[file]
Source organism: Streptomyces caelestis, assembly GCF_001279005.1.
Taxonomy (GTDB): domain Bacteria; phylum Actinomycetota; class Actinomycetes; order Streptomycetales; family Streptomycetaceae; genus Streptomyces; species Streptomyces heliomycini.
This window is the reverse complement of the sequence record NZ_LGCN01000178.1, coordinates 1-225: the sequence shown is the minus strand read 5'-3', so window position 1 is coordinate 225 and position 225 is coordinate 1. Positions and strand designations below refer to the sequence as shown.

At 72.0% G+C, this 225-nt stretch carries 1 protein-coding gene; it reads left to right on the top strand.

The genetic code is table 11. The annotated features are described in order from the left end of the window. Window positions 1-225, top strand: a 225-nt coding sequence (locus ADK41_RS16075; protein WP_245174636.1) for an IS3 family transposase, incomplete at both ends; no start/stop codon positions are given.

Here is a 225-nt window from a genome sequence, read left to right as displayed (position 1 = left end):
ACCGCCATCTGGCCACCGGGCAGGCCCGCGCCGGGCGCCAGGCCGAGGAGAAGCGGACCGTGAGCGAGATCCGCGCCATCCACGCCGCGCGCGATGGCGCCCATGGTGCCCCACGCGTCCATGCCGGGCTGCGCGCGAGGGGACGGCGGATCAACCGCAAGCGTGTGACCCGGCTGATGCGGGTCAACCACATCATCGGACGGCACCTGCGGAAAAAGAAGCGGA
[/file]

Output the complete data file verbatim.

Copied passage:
Source organism: Streptomyces caelestis, assembly GCF_001279005.1.
Taxonomy (GTDB): domain Bacteria; phylum Actinomycetota; class Actinomycetes; order Streptomycetales; family Streptomycetaceae; genus Streptomyces; species Streptomyces heliomycini.
This window is the reverse complement of the sequence record NZ_LGCN01000178.1, coordinates 1-225: the sequence shown is the minus strand read 5'-3', so window position 1 is coordinate 225 and position 225 is coordinate 1. Positions and strand designations below refer to the sequence as shown.

At 72.0% G+C, this 225-nt stretch carries 1 protein-coding gene; it reads left to right on the top strand.

The genetic code is table 11. The annotated features are described in order from the left end of the window. Window positions 1-225, top strand: a 225-nt coding sequence (locus ADK41_RS16075; protein WP_245174636.1) for an IS3 family transposase, incomplete at both ends; no start/stop codon positions are given.

Here is a 225-nt window from a genome sequence, read left to right as displayed (position 1 = left end):
ACCGCCATCTGGCCACCGGGCAGGCCCGCGCCGGGCGCCAGGCCGAGGAGAAGCGGACCGTGAGCGAGATCCGCGCCATCCACGCCGCGCGCGATGGCGCCCATGGTGCCCCACGCGTCCATGCCGGGCTGCGCGCGAGGGGACGGCGGATCAACCGCAAGCGTGTGACCCGGCTGATGCGGGTCAACCACATCATCGGACGGCACCTGCGGAAAAAGAAGCGGA